Katy Perry will reportedly be the halftime performance during next year's Super Bowl.
Ben Cohen serves up some centerfold smoulder for his 2015 calendar.
Gay GOP House candidate Carl DeMaio is denying accusations that he sexually harassed, intimidated, and attempted to bribe a former campaign staffer.
Aries Spears says he has nothing to apologize for for joking on ESPN that Michael Sam's jersey had "15 S's on the back"
Malala Yousafzai of Pakistan has become the first Pakistani and youngest recipient of the Nobel Peace Prize. Yousafzai will split the award with Kailash Satyarthi, an Indian man who has worked to end child labor and free children from human trafficking.
Missouri state GOP leaders may take up defending the state's gay marriage ban after AG Chris Koster announced he wouldn't appeal a recent decision ordering the state to recognize out-of-state gay marriages.
Ryan Murphy says he's "optimistic" Neil Patrick Harris will join American Horror Story: Freak Show later this season.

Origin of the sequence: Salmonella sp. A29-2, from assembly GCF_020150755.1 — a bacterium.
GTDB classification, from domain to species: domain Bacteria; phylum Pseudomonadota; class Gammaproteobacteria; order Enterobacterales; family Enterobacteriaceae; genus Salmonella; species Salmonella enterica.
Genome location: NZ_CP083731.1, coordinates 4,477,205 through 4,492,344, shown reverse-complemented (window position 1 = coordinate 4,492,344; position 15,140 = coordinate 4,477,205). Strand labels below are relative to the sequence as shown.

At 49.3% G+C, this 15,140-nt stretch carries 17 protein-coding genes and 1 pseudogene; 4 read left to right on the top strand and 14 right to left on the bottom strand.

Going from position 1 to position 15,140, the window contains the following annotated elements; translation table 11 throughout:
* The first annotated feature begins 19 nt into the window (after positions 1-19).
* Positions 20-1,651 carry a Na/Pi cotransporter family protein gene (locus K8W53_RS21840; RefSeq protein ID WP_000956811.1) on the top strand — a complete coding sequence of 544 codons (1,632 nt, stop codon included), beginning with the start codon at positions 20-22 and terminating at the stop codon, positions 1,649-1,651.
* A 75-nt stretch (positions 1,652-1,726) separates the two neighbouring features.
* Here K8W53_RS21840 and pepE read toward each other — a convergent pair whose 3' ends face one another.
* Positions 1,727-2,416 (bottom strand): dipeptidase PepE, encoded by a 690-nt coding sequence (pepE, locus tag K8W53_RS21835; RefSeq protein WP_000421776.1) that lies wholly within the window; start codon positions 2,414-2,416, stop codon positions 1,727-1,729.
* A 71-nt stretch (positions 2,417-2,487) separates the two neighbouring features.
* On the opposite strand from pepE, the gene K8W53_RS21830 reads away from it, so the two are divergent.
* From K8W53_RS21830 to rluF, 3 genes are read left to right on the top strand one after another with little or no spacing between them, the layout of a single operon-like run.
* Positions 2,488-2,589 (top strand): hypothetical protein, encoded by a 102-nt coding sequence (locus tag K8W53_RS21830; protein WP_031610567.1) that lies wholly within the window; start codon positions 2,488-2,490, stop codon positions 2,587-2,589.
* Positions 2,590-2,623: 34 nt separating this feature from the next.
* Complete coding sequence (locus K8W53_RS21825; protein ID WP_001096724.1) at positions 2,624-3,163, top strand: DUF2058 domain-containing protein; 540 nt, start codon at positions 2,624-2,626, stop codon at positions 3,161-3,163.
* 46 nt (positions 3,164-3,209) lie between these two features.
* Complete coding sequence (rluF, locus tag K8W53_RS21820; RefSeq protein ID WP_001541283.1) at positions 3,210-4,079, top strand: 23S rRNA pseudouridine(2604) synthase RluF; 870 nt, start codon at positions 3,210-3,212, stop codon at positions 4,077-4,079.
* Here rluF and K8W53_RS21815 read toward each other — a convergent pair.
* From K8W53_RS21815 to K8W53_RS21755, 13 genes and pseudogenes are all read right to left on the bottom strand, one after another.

Angelina Jolie receives honorary damehood by Queen Elizabeth II for her work with the UN combating war zone sexual violence.
More details are coming in about that infamous Alaska brawl involving the Palin clan.
Singer Jessie J regrets calling her bisexuality a "phase" – “I’m a talker; I wear my heart on my sleeve. But sometimes I just have to know when to shut up"
John Kerry warns time is running out for real action on climate change.
Amazon has plans to open its first brick-and-mortar store – set to open in Manhattan.
The U.S. has granted asylum to Ugandan LGBT advocate Nikilas Mawanda.
Mississippi State Representative Andy Gipson knows the tide is turning: “I am opposed to same-sex marriage, but I believe the time has come for people of faith in Mississippi to prepare for the overturning of our constitutional ban on it.”
Rep. Aaron Schock is traveling all across the country to help elect House GOP candidates.
Benedict Cumberbatch and Keira Knightley looked positively smashing at the London premiere of The Imitation Game earlier this week.
Courts have rejected voter ID laws in both Wisconsin and Texas, with U.S. District Judge Nelva Gonzales Ramos ruling that the Texas law "creates an unconstitutional burden on the right to vote, has an impermissible discriminatory effect against Hispanics and African-Americans, and was imposed with an unconstitutional discriminatory purpose."